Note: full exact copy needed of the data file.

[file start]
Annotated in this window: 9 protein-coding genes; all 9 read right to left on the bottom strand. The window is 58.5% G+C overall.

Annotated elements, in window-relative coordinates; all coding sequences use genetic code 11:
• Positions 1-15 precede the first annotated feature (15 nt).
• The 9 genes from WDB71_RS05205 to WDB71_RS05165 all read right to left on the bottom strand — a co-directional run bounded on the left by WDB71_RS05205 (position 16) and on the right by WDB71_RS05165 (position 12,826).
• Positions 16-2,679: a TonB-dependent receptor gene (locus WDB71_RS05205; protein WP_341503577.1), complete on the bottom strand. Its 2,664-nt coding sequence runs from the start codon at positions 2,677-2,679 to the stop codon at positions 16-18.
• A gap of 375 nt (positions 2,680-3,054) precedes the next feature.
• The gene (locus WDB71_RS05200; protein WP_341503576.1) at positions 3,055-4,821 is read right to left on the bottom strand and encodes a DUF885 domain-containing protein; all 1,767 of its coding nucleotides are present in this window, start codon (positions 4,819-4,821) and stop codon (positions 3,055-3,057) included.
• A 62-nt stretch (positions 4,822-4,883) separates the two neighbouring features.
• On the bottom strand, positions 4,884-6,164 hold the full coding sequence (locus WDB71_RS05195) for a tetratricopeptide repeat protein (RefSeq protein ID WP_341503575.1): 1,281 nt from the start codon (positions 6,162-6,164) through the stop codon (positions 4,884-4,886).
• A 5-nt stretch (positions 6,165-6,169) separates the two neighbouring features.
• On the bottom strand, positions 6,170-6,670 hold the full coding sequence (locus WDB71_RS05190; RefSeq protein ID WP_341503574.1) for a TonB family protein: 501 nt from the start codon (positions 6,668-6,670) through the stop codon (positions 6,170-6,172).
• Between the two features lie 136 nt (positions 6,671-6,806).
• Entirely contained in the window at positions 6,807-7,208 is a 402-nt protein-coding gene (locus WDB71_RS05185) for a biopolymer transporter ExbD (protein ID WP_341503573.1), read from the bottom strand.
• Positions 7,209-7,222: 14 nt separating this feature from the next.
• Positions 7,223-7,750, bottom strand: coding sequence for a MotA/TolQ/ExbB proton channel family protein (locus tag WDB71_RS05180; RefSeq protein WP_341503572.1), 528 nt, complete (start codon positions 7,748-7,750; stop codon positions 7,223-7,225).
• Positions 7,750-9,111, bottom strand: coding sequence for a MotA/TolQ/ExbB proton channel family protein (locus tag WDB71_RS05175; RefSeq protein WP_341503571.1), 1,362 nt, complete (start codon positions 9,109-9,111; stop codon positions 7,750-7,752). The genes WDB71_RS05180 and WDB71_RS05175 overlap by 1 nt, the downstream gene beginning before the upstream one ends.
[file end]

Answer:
Annotated in this window: 9 protein-coding genes; all 9 read right to left on the bottom strand. The window is 58.5% G+C overall.

Annotated elements, in window-relative coordinates; all coding sequences use genetic code 11:
• Positions 1-15 precede the first annotated feature (15 nt).
• The 9 genes from WDB71_RS05205 to WDB71_RS05165 all read right to left on the bottom strand — a co-directional run bounded on the left by WDB71_RS05205 (position 16) and on the right by WDB71_RS05165 (position 12,826).
• Positions 16-2,679: a TonB-dependent receptor gene (locus WDB71_RS05205; protein WP_341503577.1), complete on the bottom strand. Its 2,664-nt coding sequence runs from the start codon at positions 2,677-2,679 to the stop codon at positions 16-18.
• A gap of 375 nt (positions 2,680-3,054) precedes the next feature.
• The gene (locus WDB71_RS05200; protein WP_341503576.1) at positions 3,055-4,821 is read right to left on the bottom strand and encodes a DUF885 domain-containing protein; all 1,767 of its coding nucleotides are present in this window, start codon (positions 4,819-4,821) and stop codon (positions 3,055-3,057) included.
• A 62-nt stretch (positions 4,822-4,883) separates the two neighbouring features.
• On the bottom strand, positions 4,884-6,164 hold the full coding sequence (locus WDB71_RS05195) for a tetratricopeptide repeat protein (RefSeq protein ID WP_341503575.1): 1,281 nt from the start codon (positions 6,162-6,164) through the stop codon (positions 4,884-4,886).
• A 5-nt stretch (positions 6,165-6,169) separates the two neighbouring features.
• On the bottom strand, positions 6,170-6,670 hold the full coding sequence (locus WDB71_RS05190; RefSeq protein ID WP_341503574.1) for a TonB family protein: 501 nt from the start codon (positions 6,668-6,670) through the stop codon (positions 6,170-6,172).
• Between the two features lie 136 nt (positions 6,671-6,806).
• Entirely contained in the window at positions 6,807-7,208 is a 402-nt protein-coding gene (locus WDB71_RS05185) for a biopolymer transporter ExbD (protein ID WP_341503573.1), read from the bottom strand.
• Positions 7,209-7,222: 14 nt separating this feature from the next.
• Positions 7,223-7,750, bottom strand: coding sequence for a MotA/TolQ/ExbB proton channel family protein (locus tag WDB71_RS05180; RefSeq protein WP_341503572.1), 528 nt, complete (start codon positions 7,748-7,750; stop codon positions 7,223-7,225).
• Positions 7,750-9,111, bottom strand: coding sequence for a MotA/TolQ/ExbB proton channel family protein (locus tag WDB71_RS05175; RefSeq protein WP_341503571.1), 1,362 nt, complete (start codon positions 9,109-9,111; stop codon positions 7,750-7,752). The genes WDB71_RS05180 and WDB71_RS05175 overlap by 1 nt, the downstream gene beginning before the upstream one ends.